Following an omnibus hearing, the district court found the following facts. On the evening of February 19, two uniformed state patrol troopers interviewed appellant at the hospital with the aid of a hospital interpreter. Appellant was not provided with a Miranda warning. The interview was brief; it consisted of 11 questions. Appellant “appeared to understand the questioning that was posed to her (via the interpreter) and she gave appropriate responses (again, via the interpreter).” The district court held that appellant's Miranda rights had not attached because she was subject to noncustodial interrogation. See Miranda v. Arizona, 384 U.S. 436, 444, 86 S.Ct. 1602, 1612 (1966) (holding that custodial interrogation requires the use of certain procedural safeguards for a statement to be admissible). Appellant does not maintain her Miranda-violation claim on appeal.
The district court also held that appellant's statement was voluntary. The district court found “no evidence that [appellant] was under the influence of any drugs.” It noted that appellant was an employed adult, and found no evidence that appellant lacked maturity or intelligence. It found that “there was nothing coercive about the questioning.” It found no evidence of any intimidation, threat, or trickery, and found that appellant was “not deprived of any physical needs.” It concluded that, under these circumstances, there was simply no coercive state activity implicating voluntariness. Appellant subsequently offered further proof of the pharmacological effects of the drugs given to appellant and moved for reconsideration, and the district court issued an order reaffirming its order denying appellant's motion to suppress the hospital statement. The district court explained that its reasoning did not depend on whether appellant exhibited signs of impairment, but rather whether she was able to understand and respond to questions.
Voluntariness analysis entails “a subjective factual inquiry” to determine “the effect that the totality of the circumstances had upon the will of the defendant and whether the defendant's will was overborne when he confessed.” Pilcher, 472 N.W.2d at 333. “[C]oercive police activity is a necessary predicate to the finding that a confession is not ‘voluntary’ within the meaning of the Due Process Clause of the Fourteenth Amendment.” Colorado v. Connelly, 479 U.S. 157, 167, 107 S.Ct. 515, 522 (1986).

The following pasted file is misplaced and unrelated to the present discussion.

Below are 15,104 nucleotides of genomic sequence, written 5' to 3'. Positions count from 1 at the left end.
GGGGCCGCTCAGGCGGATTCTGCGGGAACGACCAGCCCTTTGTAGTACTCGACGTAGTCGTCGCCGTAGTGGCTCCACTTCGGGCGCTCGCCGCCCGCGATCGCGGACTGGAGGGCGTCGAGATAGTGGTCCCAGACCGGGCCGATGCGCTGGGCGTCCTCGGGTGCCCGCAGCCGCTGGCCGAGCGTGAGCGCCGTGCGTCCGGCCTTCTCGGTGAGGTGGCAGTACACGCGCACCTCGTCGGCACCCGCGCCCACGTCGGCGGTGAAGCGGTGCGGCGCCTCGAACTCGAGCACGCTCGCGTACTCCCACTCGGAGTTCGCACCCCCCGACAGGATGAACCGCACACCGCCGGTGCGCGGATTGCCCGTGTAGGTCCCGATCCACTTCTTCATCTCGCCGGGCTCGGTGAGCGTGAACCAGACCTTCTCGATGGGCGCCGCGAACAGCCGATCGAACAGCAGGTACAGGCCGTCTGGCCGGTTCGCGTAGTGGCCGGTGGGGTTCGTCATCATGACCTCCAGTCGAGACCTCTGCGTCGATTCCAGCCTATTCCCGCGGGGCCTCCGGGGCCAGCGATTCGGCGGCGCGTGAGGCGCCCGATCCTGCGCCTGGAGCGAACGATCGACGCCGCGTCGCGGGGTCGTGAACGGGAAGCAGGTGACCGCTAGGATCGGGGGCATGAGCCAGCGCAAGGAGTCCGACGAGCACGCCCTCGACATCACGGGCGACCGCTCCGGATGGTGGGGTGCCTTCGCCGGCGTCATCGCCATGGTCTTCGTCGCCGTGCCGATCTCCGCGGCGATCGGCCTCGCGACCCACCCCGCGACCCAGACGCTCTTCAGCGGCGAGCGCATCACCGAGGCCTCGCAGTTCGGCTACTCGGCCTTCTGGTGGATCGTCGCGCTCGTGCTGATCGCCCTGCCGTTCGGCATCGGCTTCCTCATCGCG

Appellant does not allege any element of police coercion. The state, relying heavily on Connelly, contends that this dooms her claim that her hospital statements were involuntary. Appellant relies exclusively on State v. Anderson, 247 Minn. 469, 78 N.W.2d 320 (1956). The Anderson court held that the defendant's admission that he was driving the car involved in the accident at issue was an involuntary statement. Id. at 479, 78 N.W.2d at 327. Anderson was under the influence of alcohol and a morphine-derivative painkiller and was in severe pain. Id. He regained and lost consciousness, and made his statement immediately upon regaining consciousness. Id. The Anderson court did not discuss police coercion.
The state suggests that Anderson is no longer good law, since the Minnesota Supreme Court decided Anderson in 1956 and the United States Supreme Court did not decide Connelly until 1986. The Connelly Court held that the due-process test for determining the voluntariness of a confession contains a threshold element of coercive police activity. 479 U.S. at 167, 107 S.Ct. at 522. Thus, Connelly's confession to the police was voluntary even though he was a chronic schizophrenic in a psychotic state hearing command hallucinations from God that interfered with his ability to make rational decisions. Id. at 161, 107 S.Ct. at 518-19. We need not decide whether Connelly implicitly overruled Anderson. It is sufficient for our purposes that the Minnesota Supreme Court has subsequently cited Connelly and required the existence of coercive police activity as a threshold element of finding that a statement to the police was involuntary. See, e.g., State v. Williams, 535 N.W.2d 277, 287 (Minn.1995) (citing Connelly for the proposition that a statement will not be held involuntary within the meaning of the Due Process Clause in the absence of coercive police activity).